Seashell Strength May Help Create New, Stronger Materials
Seashells are surprisingly strong for being made out of the same material as chalk. Now, scientists are taking a closer look at how seashells get their strength from their own biological material.
Calcium carbonate is one of the most important materials on Earth. It crystallizes into chalk, shells and rocks. Animals and people also use calcium carbonate to make biominerals such as pearls, seashells, exoskeletons, or the tiny organs in the ears that maintain balance. These biominerals include proteins or other organic matter in the crystalline matrix to convert the weak calcium carbonate to hard, durable materials.
Scientists have actually been exploring how organisms produce these biominerals in order to determine the basic geochemical principles of how they form. Now, researchers may have done just that.
"This work helps us to sort out how rather weak crystals can form composite materials with remarkable mechanical properties, said Jim De Yoreo, one of the researchers, in a news release. "It also provides us with ideas for trapping carbon dioxide in useful materials to deal with the excess greenhouse gases we're putting in the atmosphere, or for incorporating light-responsive nanoparticles into highly ordered crystalline matrices for solar energy applications."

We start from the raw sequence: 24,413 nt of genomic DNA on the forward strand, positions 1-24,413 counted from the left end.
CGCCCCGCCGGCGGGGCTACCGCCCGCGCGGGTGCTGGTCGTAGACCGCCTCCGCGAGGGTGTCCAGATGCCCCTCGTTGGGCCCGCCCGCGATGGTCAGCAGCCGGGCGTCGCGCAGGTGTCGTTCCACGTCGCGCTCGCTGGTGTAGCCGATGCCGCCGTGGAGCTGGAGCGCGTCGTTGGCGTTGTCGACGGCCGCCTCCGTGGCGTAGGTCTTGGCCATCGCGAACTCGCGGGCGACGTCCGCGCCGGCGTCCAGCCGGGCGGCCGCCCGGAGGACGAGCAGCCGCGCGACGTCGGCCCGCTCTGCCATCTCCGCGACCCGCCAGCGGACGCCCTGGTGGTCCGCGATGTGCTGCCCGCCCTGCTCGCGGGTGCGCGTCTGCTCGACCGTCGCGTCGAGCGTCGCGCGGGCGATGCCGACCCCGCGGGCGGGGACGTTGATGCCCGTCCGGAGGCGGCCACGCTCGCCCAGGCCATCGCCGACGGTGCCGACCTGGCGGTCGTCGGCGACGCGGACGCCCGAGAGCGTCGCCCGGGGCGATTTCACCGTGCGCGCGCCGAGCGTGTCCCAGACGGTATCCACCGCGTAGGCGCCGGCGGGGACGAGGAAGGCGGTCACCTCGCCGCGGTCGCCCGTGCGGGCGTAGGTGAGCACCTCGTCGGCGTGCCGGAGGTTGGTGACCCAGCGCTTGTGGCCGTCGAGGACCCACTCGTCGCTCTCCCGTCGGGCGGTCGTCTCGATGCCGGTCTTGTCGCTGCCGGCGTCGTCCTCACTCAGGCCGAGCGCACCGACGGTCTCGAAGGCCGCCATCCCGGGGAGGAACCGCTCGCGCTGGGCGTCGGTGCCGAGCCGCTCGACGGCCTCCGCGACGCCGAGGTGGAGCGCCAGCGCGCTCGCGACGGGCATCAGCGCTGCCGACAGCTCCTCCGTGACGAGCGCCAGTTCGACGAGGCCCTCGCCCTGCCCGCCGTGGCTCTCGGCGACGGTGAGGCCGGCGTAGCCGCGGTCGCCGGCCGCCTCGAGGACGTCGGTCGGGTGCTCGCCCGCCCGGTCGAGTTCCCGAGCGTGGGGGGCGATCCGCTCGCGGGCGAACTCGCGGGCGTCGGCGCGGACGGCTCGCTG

In this latest study, the researchers created spheres out of organic molecules, call micelles, and added them to calcite, which is a high concentration of calcium carbonate that forms a crystalline mineral; calcite builds up in layers and creates uneven surfaces during growth, like the terraces on a mountainside.
The researchers found that micelles don't randomly land on the flat terraces. Instead, they only stick to the edges of the steps; the edges hole onto the micelles as the calcium carbonate steps closer around them, one after another. The scientists watched as the growing steps squeezed the micelles. As the step closed around the top of the micelle, first a cavity formed and then it disappeared altogether under the surface of the growing crystal.
The micelles are actually compressed like springs as the steps close around them. These compressed springs create strain in the lattice between the micelles, leading to enhanced mechanical strength.
The findings reveal a bit more about the strength of these shells and may help create new materials in the future.
The findings are published in the journal Nature Communications.
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